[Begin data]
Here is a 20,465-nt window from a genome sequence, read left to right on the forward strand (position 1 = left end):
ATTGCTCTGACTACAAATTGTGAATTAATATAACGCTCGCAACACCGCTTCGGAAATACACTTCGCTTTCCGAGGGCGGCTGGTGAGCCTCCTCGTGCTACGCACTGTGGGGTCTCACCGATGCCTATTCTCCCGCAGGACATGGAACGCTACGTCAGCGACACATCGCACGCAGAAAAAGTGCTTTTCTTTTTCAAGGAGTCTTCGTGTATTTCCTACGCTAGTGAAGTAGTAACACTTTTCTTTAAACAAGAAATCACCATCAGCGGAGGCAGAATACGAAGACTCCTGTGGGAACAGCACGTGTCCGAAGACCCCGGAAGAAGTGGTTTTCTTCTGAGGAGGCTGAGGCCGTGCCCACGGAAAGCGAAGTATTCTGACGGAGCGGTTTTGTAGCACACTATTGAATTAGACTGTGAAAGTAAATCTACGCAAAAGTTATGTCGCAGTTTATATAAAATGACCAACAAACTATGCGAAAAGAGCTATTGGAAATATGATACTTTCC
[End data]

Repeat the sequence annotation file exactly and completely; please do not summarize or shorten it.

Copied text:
Here is a 20,465-nt window from a genome sequence, read left to right on the forward strand (position 1 = left end):
ATTGCTCTGACTACAAATTGTGAATTAATATAACGCTCGCAACACCGCTTCGGAAATACACTTCGCTTTCCGAGGGCGGCTGGTGAGCCTCCTCGTGCTACGCACTGTGGGGTCTCACCGATGCCTATTCTCCCGCAGGACATGGAACGCTACGTCAGCGACACATCGCACGCAGAAAAAGTGCTTTTCTTTTTCAAGGAGTCTTCGTGTATTTCCTACGCTAGTGAAGTAGTAACACTTTTCTTTAAACAAGAAATCACCATCAGCGGAGGCAGAATACGAAGACTCCTGTGGGAACAGCACGTGTCCGAAGACCCCGGAAGAAGTGGTTTTCTTCTGAGGAGGCTGAGGCCGTGCCCACGGAAAGCGAAGTATTCTGACGGAGCGGTTTTGTAGCACACTATTGAATTAGACTGTGAAAGTAAATCTACGCAAAAGTTATGTCGCAGTTTATATAAAATGACCAACAAACTATGCGAAAAGAGCTATTGGAAATATGATACTTTCC